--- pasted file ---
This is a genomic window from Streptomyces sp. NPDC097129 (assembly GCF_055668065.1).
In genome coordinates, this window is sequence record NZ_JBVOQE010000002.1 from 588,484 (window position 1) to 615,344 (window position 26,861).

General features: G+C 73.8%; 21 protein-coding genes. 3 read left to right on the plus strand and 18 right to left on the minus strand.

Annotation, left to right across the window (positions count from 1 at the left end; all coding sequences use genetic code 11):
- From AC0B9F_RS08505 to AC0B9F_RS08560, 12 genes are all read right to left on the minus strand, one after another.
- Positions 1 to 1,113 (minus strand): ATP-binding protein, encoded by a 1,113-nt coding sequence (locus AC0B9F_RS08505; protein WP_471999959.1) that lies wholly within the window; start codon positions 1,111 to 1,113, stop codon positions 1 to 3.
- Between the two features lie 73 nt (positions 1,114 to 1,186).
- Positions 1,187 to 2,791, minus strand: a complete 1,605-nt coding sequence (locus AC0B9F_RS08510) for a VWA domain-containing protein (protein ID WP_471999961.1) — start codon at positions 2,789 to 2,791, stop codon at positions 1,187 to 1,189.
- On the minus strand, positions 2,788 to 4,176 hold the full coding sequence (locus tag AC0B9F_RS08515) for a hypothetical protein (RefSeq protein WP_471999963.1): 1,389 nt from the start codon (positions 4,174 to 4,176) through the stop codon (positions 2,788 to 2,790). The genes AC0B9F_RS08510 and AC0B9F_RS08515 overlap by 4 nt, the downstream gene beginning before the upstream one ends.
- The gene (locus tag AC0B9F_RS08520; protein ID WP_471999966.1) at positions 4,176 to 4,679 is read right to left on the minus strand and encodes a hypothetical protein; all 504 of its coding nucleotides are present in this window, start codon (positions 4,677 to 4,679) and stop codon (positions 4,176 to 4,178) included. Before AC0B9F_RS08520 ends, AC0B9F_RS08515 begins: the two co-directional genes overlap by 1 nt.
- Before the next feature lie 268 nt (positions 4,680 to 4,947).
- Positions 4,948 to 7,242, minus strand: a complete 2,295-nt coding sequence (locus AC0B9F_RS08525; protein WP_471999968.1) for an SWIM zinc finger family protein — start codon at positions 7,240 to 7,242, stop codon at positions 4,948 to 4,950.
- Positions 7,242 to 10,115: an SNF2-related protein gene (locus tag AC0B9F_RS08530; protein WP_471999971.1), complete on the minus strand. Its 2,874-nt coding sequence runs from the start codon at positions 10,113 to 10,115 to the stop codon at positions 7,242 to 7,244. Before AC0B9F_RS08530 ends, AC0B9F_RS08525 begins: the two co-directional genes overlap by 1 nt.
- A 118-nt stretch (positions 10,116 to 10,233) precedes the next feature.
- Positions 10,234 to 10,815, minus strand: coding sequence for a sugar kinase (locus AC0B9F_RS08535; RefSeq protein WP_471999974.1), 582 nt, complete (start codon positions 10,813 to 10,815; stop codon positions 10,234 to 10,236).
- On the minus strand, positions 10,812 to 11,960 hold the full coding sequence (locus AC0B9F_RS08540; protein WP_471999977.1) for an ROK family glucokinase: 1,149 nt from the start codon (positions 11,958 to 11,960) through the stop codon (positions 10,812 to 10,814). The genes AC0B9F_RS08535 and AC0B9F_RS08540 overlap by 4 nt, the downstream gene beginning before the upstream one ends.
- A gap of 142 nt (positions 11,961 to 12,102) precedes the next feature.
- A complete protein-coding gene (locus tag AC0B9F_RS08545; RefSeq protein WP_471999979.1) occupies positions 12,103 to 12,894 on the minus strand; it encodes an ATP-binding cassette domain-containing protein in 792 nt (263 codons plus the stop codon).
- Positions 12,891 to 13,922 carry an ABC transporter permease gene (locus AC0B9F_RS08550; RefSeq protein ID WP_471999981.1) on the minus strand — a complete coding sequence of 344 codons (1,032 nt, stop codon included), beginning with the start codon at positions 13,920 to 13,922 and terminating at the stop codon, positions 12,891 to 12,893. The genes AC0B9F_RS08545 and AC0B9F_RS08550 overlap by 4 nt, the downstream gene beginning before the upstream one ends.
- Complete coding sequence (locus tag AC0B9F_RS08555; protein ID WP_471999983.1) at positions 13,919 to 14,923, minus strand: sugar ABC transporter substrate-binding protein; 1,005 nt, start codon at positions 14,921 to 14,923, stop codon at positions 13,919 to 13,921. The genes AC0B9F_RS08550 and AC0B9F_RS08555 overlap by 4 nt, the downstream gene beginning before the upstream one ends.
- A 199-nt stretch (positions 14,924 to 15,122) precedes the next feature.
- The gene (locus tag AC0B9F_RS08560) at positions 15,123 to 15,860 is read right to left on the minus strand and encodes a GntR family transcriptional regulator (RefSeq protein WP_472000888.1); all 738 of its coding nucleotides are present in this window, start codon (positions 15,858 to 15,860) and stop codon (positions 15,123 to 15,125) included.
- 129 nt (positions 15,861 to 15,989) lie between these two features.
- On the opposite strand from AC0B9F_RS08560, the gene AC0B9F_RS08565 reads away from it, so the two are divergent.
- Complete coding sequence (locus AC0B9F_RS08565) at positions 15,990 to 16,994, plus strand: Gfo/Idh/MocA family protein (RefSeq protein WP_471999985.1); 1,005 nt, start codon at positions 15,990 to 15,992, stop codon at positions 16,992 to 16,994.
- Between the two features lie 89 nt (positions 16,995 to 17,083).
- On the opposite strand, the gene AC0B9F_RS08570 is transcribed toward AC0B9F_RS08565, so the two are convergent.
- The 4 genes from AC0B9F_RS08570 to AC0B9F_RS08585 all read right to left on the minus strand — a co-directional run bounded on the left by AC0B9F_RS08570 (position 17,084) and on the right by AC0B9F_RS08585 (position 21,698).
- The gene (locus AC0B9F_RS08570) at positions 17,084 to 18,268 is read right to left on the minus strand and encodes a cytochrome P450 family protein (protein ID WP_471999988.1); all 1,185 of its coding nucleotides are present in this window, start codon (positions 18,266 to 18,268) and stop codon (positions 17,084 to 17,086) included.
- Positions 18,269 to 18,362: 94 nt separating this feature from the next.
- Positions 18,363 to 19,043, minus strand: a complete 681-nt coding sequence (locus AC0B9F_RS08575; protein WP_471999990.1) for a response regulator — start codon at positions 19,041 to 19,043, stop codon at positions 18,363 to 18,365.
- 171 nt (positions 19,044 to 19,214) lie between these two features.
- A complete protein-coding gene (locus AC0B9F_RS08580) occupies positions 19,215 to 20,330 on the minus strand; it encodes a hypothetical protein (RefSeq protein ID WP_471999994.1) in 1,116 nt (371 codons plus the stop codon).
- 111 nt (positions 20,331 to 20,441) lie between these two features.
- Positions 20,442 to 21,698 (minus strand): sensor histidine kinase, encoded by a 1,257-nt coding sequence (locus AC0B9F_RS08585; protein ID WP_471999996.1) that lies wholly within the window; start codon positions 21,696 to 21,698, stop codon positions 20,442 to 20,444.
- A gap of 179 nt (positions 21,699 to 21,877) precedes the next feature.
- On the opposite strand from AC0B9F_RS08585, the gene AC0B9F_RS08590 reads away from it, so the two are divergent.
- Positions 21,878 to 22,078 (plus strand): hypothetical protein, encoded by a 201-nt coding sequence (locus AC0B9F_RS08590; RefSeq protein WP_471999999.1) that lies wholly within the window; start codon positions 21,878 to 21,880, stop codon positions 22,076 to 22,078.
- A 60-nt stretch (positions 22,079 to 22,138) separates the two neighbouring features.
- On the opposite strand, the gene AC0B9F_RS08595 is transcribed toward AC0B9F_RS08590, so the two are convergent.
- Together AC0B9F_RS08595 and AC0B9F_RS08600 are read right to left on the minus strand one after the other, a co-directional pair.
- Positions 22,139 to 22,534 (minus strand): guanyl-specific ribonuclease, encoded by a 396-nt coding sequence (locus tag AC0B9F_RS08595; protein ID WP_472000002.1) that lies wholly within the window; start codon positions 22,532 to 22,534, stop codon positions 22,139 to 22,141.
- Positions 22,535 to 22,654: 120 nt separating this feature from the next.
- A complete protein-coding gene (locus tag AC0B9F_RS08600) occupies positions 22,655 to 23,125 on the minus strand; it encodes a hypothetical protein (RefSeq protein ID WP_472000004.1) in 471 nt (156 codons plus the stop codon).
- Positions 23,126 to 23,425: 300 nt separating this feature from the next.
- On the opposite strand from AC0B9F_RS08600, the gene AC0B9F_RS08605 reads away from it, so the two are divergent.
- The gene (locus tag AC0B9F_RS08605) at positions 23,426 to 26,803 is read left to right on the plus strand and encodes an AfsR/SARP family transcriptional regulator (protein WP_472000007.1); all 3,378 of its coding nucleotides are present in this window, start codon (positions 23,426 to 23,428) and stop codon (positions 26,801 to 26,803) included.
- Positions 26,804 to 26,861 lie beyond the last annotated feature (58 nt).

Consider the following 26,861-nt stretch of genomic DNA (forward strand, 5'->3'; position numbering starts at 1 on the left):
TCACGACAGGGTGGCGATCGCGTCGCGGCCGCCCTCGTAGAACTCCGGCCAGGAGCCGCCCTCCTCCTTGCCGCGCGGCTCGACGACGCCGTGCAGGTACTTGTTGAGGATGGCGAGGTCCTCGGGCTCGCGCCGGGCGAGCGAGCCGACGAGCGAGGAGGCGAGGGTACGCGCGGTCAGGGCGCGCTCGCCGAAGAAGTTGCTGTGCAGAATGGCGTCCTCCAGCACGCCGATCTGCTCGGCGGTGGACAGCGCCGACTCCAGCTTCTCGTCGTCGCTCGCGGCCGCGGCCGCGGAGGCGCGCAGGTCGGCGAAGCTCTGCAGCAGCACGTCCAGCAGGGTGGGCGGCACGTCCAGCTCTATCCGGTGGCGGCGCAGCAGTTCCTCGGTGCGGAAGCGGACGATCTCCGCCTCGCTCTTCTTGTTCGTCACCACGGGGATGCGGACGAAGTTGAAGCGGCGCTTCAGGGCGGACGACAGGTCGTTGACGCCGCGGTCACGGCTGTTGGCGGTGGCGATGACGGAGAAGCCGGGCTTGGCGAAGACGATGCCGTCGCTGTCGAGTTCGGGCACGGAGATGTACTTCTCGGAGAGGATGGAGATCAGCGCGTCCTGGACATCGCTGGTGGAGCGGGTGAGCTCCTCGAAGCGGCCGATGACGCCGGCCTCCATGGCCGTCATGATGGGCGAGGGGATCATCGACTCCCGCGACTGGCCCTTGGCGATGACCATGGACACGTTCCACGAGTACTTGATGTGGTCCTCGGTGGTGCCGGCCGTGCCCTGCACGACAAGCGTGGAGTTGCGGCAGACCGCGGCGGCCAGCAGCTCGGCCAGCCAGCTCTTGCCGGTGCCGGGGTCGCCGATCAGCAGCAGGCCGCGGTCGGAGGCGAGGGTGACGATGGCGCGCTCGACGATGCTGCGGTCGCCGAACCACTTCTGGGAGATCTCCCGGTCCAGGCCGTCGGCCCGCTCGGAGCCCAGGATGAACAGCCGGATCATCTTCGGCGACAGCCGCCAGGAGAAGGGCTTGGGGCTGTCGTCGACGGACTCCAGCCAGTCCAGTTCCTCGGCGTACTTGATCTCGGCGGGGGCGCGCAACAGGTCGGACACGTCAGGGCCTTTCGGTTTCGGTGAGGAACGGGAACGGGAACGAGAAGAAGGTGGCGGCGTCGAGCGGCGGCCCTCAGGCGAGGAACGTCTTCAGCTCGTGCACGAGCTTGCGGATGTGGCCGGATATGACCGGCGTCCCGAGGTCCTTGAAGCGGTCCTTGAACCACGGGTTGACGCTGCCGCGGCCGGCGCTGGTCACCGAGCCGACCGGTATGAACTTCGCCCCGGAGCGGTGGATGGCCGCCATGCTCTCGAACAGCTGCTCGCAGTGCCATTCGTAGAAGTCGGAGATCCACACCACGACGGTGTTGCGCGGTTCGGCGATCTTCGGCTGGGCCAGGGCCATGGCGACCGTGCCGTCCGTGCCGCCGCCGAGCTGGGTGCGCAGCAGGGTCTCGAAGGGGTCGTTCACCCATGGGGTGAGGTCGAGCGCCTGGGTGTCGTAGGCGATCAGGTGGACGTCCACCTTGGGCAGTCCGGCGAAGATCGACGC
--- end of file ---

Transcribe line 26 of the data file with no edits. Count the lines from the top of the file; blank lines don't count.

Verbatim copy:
- Between the two features lie 89 nt (positions 16,995 to 17,083).